Alternative to TBT Antifouling Paints
 
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Alternative to TBT Antifouling Paints

      4/25/2000

TBT antifoulant coatings have been estimated to save ship owners over two billion dollars annually in fuel avoidance costs. Nevertheless, at the initial urging of Belgium, Denmark, France, Germany, Japan, Norway, the Netherlands, Sweden and the United Kingdom, the Marine Environmental Protection Committee (MEPC) of the International Maritime Organization (IMO) recently recommended the phasing out of the use of TBT in antifouling paints over the next 5 years.

The case history of TBT is an example of the failure of the marketplace to balance itself such that one technology was so successful that it achieved worldwide application without a comprehensive environmental risk assessment during its 40 years of use as a marine antifoulant. In addition, its dominance retarded the development of alternatives. Today, interested parties are concerned that replacement alternatives may in the future exhibit similar “Catch 22” regulatory problems as TBT, due to a lack of an international testing infrastructure and standardized long-term environmental and risk assessments protocols.

The development of an independent, international Marine Coatings Board (MCB) is proposed, funded by interested parties (ship owners, chemical manufactures, paint manufacturers, regulatory bodies, and environmental organizations) for standardized international testing of alternatives to TBT. The goals and objectives of the MCB are to promote the development and approval of alternatives that have comparable environmental and economic benefits to TBT.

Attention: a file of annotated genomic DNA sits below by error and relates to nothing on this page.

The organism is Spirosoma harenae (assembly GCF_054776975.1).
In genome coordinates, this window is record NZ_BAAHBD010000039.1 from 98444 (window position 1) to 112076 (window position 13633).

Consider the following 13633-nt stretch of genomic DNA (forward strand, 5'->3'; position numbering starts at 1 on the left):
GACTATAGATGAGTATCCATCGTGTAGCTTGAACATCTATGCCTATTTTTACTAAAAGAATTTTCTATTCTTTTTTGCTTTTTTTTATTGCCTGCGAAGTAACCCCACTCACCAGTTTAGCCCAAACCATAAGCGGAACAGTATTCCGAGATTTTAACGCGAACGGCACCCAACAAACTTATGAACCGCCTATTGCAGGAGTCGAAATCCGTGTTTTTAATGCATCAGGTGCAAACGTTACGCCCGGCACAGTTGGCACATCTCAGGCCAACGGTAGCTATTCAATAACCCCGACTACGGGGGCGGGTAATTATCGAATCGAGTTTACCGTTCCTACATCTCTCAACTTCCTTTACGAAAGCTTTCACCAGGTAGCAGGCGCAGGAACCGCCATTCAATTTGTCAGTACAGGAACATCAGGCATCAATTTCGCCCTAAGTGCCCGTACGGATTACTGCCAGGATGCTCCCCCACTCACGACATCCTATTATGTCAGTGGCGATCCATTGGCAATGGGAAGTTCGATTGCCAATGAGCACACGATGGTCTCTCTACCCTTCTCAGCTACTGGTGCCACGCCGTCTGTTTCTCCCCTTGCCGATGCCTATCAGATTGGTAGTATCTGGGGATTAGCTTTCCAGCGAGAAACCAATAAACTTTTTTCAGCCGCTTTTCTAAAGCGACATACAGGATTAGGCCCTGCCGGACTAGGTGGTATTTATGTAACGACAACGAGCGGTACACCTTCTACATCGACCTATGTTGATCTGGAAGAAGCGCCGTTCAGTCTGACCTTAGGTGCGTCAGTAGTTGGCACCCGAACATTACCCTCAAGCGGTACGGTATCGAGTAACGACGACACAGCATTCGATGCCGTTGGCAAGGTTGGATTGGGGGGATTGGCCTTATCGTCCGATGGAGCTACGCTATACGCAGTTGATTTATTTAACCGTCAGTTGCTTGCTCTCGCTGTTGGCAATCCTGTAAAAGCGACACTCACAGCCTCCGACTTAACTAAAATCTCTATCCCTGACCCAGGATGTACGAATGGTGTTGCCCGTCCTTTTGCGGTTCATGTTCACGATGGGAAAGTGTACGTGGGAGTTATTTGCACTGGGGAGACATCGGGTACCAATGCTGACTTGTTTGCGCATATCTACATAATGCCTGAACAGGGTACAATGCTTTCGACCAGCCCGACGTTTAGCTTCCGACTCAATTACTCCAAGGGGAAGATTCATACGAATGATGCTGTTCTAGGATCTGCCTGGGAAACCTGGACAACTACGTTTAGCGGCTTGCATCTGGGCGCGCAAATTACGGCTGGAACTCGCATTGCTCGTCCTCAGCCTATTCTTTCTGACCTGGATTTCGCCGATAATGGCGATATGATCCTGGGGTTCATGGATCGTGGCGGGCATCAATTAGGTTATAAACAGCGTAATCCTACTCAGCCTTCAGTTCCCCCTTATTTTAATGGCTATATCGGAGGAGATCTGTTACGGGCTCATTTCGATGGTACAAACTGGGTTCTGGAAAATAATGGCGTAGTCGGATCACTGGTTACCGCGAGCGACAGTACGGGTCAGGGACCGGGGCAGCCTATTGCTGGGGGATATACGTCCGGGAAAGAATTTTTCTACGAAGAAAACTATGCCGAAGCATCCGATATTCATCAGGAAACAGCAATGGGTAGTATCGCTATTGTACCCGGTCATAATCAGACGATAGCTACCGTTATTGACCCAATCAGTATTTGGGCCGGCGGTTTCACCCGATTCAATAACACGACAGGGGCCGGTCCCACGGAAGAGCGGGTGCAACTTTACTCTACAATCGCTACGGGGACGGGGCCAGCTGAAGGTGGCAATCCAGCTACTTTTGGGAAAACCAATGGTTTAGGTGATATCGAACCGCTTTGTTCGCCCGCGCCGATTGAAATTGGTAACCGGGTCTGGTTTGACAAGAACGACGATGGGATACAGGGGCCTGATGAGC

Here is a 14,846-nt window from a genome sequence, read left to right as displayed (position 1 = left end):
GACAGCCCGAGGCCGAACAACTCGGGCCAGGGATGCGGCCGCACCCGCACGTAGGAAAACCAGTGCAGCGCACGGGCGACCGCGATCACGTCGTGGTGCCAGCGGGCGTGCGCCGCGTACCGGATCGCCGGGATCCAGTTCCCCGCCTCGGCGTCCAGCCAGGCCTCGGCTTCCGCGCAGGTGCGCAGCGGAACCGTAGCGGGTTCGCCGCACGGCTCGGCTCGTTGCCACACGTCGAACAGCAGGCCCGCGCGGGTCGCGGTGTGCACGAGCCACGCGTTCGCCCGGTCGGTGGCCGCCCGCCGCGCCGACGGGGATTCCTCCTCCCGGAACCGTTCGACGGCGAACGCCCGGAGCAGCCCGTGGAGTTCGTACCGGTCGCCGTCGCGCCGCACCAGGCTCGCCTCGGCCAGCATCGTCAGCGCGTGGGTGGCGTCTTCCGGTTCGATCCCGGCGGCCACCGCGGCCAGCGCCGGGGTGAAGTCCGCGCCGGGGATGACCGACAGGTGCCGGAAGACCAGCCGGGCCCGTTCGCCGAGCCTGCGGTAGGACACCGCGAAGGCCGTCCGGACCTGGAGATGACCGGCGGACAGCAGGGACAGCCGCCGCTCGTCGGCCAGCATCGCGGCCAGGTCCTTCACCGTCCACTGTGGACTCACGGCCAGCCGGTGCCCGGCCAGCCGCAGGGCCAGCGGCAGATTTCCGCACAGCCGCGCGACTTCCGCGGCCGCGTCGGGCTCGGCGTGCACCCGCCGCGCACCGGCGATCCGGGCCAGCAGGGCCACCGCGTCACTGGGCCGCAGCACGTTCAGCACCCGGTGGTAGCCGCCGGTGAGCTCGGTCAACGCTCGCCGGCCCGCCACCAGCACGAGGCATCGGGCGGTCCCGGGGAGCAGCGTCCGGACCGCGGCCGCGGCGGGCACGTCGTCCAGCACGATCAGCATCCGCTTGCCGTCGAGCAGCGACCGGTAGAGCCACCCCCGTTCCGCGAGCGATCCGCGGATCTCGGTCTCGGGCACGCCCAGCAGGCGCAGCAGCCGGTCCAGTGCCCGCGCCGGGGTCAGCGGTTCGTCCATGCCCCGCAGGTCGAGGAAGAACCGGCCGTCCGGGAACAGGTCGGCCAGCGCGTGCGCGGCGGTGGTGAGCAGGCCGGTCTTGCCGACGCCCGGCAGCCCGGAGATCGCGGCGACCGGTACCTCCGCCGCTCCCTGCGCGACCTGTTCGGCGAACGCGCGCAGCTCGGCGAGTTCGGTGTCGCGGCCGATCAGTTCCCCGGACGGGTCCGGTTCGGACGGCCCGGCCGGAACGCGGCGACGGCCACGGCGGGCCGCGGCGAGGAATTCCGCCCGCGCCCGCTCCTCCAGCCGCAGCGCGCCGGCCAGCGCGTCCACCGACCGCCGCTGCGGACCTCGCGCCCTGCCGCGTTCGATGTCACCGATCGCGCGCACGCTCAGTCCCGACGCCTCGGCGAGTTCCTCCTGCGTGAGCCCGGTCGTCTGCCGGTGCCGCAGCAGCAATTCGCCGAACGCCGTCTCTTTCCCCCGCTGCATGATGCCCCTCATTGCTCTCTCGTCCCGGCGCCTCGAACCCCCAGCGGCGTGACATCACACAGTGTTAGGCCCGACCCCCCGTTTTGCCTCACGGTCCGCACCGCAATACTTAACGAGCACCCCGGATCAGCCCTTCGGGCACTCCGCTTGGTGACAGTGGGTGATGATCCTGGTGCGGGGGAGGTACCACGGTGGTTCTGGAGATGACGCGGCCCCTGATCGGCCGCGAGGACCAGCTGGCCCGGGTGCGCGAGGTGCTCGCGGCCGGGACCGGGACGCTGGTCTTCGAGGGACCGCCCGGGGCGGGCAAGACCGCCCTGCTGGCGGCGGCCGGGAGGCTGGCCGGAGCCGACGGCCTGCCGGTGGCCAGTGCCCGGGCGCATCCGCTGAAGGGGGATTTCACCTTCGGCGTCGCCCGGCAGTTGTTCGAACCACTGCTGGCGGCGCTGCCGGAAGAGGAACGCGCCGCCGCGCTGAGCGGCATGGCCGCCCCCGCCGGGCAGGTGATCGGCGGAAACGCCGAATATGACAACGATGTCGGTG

An open, competitive, integrative, impartial process managed by a third party, neutral and independent organization is needed to support and complement the regulatory process. A Marine Coatings Board is needed so that the forces of the marketplace and regulatory process can work together to provide high quality, internationally standardized scientific data and performance information for environmental and public health risk assessments, benefits analysis and user-decisions for available alternative antifouling technologies.

Champ, M.A. 1999. The Need for the Formation of an Independent, International Marine Coatings Board. Viewpoint Article. Marine Pollution Bulletin. Vol. 38(4):239-246.

More information: Michael Champ


 


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